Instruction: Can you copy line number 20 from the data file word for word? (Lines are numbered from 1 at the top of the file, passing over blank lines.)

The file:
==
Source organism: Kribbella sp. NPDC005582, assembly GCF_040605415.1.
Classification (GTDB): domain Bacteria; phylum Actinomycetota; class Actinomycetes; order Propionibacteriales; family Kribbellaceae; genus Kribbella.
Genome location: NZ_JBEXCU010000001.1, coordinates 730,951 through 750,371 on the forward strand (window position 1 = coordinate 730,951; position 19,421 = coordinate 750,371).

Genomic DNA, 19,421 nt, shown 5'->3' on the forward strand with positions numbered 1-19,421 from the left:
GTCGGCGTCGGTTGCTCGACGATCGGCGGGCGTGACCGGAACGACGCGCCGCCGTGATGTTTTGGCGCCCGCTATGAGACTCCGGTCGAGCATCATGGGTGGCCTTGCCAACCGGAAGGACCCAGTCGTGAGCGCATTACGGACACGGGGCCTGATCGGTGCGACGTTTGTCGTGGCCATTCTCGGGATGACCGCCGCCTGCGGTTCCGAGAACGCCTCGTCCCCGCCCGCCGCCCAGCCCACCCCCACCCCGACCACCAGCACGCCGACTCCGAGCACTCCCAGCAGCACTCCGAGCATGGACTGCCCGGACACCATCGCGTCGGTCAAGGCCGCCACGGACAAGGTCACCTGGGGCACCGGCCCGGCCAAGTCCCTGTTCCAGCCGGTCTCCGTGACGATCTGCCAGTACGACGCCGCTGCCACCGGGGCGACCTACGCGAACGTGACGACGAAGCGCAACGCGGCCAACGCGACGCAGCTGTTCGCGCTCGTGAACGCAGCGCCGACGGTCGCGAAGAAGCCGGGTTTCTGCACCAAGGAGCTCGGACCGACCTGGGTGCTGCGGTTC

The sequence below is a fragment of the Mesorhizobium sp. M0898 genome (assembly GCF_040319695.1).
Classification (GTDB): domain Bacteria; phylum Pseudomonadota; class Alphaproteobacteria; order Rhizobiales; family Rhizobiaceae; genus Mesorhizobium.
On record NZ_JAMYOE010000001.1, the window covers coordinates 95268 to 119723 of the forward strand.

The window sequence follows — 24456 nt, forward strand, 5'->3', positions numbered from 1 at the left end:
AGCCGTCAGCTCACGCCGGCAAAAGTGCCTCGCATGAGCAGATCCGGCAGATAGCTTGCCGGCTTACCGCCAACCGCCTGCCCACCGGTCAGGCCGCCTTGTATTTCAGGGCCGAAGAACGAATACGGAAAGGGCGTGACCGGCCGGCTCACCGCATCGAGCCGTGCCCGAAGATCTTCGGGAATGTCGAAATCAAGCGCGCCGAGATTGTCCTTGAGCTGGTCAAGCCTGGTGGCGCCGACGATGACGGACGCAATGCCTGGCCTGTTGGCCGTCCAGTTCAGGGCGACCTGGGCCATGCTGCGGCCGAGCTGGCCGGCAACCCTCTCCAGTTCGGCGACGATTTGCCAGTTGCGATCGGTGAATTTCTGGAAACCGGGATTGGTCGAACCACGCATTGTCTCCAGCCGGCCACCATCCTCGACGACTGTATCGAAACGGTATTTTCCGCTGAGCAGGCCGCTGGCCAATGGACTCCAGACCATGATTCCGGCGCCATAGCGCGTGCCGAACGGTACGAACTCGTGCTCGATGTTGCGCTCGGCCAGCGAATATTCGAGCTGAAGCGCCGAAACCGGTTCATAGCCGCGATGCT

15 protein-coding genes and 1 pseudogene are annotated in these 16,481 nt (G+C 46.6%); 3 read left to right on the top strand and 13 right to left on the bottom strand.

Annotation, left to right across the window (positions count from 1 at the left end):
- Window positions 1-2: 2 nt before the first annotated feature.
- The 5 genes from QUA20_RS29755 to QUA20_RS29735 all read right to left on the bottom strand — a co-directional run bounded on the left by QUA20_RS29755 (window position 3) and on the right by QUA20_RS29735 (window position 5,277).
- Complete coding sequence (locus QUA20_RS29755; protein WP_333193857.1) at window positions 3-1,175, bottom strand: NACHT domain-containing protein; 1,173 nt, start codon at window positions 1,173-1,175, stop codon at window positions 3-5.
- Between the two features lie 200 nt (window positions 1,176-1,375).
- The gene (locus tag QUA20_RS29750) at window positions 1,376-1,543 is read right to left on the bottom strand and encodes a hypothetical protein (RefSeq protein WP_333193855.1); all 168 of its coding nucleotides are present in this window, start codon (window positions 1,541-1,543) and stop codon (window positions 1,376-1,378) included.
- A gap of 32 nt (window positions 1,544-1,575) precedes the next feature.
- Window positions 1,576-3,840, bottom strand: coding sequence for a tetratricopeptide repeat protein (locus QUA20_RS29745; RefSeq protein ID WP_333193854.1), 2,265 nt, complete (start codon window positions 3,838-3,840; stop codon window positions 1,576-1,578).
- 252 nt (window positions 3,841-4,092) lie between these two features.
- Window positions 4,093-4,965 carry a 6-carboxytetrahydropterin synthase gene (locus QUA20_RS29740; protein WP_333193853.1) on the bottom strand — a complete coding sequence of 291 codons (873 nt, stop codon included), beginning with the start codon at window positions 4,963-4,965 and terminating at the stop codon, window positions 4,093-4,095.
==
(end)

- 252 nt (window positions 3,841-4,092) lie between these two features.